Precisely the claim to o w n a majority of the Anglican Provinces proves this, for – numbers games, or no – at no instance has the 6 or 8 more extreme Primates been able to gather more than 17 or 18 of their colleagues (never mind the inhabitants of their provinces), and then only around obviously neutral issues such as education, health work and other kinds of mutual assistance.

It is most evident from +San Joaquin’s letter to his PB that the Networkers simply don’t not know what to do to make a sufficient number of Primates “provide” what they are asking for…

Posted by Göran Koch-Swahne at Thursday, 30 November 2006 at 7:37pm GMT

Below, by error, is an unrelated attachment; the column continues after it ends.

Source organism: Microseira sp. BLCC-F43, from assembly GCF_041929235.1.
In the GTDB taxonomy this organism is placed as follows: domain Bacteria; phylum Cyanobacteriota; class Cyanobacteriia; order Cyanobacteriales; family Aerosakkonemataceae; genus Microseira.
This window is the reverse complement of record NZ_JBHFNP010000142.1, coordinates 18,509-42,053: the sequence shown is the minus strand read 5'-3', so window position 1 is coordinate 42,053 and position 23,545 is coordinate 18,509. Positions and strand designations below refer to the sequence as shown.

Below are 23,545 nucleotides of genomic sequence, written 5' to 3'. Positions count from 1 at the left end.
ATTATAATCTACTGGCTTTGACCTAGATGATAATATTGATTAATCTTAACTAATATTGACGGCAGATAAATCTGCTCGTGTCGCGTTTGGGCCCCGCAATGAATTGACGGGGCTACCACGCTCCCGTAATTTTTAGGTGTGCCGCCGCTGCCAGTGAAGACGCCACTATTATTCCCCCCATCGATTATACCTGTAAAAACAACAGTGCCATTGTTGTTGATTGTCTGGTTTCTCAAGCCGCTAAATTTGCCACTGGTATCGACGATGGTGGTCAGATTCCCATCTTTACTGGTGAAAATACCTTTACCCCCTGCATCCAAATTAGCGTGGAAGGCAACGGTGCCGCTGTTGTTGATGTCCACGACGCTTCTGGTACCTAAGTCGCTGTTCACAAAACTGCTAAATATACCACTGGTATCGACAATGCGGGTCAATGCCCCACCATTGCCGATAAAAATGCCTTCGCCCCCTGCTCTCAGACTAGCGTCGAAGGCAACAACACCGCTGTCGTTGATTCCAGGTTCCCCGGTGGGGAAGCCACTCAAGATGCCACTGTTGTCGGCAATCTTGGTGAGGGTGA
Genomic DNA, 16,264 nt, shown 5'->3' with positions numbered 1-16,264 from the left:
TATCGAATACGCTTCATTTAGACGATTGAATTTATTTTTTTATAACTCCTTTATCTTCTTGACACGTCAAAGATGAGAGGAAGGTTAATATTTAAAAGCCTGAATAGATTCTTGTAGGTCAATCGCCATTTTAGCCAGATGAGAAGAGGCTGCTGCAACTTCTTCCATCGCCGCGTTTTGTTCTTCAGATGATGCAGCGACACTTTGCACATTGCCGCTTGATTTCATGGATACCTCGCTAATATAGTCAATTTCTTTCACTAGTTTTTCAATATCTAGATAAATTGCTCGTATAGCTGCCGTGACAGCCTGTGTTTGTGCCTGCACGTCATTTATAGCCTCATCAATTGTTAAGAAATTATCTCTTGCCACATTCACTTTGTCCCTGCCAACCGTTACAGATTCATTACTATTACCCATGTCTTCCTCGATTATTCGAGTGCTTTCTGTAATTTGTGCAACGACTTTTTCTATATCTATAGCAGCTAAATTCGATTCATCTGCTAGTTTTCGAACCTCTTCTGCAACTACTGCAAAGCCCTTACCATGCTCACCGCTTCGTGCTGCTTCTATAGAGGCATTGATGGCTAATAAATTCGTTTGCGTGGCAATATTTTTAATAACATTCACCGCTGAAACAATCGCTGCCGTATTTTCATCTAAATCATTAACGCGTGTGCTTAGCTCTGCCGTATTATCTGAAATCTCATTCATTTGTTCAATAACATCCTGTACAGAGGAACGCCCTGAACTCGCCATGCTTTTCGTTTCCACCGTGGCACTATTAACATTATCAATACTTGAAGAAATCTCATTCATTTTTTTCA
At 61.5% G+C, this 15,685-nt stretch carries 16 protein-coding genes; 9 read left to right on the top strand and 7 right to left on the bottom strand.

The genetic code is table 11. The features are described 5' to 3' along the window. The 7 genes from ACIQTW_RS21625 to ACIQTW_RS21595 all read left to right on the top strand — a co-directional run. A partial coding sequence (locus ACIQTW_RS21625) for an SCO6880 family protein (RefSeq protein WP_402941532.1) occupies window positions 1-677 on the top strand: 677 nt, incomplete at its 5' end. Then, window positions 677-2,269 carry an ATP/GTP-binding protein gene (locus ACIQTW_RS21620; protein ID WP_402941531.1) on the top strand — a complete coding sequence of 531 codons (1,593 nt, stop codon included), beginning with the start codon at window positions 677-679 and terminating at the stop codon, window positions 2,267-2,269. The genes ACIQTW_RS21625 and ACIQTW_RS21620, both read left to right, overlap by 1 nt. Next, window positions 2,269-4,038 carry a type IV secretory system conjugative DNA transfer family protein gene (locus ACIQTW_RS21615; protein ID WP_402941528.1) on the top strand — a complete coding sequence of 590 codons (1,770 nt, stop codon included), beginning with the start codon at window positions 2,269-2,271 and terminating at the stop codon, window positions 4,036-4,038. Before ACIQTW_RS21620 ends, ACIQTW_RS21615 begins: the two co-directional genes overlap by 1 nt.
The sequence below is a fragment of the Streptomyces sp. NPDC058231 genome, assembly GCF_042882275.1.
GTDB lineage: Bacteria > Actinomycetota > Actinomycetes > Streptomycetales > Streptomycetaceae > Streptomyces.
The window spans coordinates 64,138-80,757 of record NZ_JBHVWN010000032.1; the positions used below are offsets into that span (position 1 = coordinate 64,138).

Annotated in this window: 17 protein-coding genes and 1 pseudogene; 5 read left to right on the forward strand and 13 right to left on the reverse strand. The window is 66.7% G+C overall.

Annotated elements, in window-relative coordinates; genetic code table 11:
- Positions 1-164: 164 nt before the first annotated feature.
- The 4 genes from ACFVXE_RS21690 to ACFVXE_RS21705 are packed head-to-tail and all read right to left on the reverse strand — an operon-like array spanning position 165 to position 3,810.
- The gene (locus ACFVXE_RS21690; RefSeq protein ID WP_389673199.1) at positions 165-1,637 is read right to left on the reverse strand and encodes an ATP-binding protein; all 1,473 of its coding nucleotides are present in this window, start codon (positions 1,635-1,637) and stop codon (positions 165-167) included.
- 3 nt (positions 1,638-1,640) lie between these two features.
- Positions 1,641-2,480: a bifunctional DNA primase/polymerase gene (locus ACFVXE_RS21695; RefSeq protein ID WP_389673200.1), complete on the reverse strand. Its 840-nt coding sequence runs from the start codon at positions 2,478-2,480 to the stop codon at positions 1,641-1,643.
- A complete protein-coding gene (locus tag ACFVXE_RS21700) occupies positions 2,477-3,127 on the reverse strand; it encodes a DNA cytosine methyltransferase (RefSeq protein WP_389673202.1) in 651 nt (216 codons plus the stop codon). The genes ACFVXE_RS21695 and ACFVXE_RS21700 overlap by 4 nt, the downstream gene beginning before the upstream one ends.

Well, I'd read the Bishop Katharine's letter last week, but read it again. Then I read the Bishop Schofield's letter. The differences in tone and spirit are striking, like night and day. The PB's letter was strong, yet pastoral and written with some respect; she also noted Bp Schofield's and the diocesan convention actions (actions of a few in the scheme of things) would effect many people in San Joaquin. She's looking at the bigger picture and show concern for the total church; Schofield, on the other hand, is being very territorial (much like an animal that's been cornered). The Bishop of San Joaquin, however was defensive, dismissive and very disrespectful to Bp Katharine. Did you all notice in the address, he didn't even acknowledge that she is Presiding Bishop? And he misspelled her name (it's Jefferts Schori, right?) Always nice to read TA keep up with Anglican stuff. Thanks.

Posted by JayVinVermont at Thursday, 30 November 2006 at 10:07pm GMT